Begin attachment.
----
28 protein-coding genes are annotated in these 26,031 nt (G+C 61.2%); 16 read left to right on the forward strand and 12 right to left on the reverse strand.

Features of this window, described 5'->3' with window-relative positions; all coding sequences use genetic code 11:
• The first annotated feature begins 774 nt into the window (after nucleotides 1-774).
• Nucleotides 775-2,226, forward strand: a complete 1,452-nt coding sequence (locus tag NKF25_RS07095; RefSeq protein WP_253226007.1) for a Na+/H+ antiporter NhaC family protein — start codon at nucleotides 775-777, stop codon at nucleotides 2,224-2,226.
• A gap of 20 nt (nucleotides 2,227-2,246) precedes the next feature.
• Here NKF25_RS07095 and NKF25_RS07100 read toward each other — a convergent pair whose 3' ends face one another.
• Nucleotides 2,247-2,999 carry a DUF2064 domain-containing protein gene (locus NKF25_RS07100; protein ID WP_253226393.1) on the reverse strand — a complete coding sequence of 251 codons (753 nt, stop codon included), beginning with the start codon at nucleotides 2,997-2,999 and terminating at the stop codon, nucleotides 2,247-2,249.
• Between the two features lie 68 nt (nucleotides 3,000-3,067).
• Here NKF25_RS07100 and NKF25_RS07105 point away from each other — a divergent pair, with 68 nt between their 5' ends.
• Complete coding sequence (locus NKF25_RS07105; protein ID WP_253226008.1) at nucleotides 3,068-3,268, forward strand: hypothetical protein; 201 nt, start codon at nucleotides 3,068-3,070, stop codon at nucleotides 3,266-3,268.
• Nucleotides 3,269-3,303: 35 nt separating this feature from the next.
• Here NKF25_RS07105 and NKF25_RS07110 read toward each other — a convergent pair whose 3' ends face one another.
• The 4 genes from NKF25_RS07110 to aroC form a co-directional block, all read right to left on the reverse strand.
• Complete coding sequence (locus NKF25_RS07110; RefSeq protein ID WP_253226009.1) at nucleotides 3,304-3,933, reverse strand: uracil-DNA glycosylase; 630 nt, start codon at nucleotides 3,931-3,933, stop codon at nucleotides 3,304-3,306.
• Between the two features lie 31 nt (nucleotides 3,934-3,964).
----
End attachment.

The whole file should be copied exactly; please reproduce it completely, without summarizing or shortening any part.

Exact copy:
28 protein-coding genes are annotated in these 26,031 nt (G+C 61.2%); 16 read left to right on the forward strand and 12 right to left on the reverse strand.

Features of this window, described 5'->3' with window-relative positions; all coding sequences use genetic code 11:
• The first annotated feature begins 774 nt into the window (after nucleotides 1-774).
• Nucleotides 775-2,226, forward strand: a complete 1,452-nt coding sequence (locus tag NKF25_RS07095; RefSeq protein WP_253226007.1) for a Na+/H+ antiporter NhaC family protein — start codon at nucleotides 775-777, stop codon at nucleotides 2,224-2,226.
• A gap of 20 nt (nucleotides 2,227-2,246) precedes the next feature.
• Here NKF25_RS07095 and NKF25_RS07100 read toward each other — a convergent pair whose 3' ends face one another.
• Nucleotides 2,247-2,999 carry a DUF2064 domain-containing protein gene (locus NKF25_RS07100; protein ID WP_253226393.1) on the reverse strand — a complete coding sequence of 251 codons (753 nt, stop codon included), beginning with the start codon at nucleotides 2,997-2,999 and terminating at the stop codon, nucleotides 2,247-2,249.
• Between the two features lie 68 nt (nucleotides 3,000-3,067).
• Here NKF25_RS07100 and NKF25_RS07105 point away from each other — a divergent pair, with 68 nt between their 5' ends.
• Complete coding sequence (locus NKF25_RS07105; protein ID WP_253226008.1) at nucleotides 3,068-3,268, forward strand: hypothetical protein; 201 nt, start codon at nucleotides 3,068-3,070, stop codon at nucleotides 3,266-3,268.
• Nucleotides 3,269-3,303: 35 nt separating this feature from the next.
• Here NKF25_RS07105 and NKF25_RS07110 read toward each other — a convergent pair whose 3' ends face one another.
• The 4 genes from NKF25_RS07110 to aroC form a co-directional block, all read right to left on the reverse strand.
• Complete coding sequence (locus NKF25_RS07110; RefSeq protein ID WP_253226009.1) at nucleotides 3,304-3,933, reverse strand: uracil-DNA glycosylase; 630 nt, start codon at nucleotides 3,931-3,933, stop codon at nucleotides 3,304-3,306.
• Between the two features lie 31 nt (nucleotides 3,934-3,964).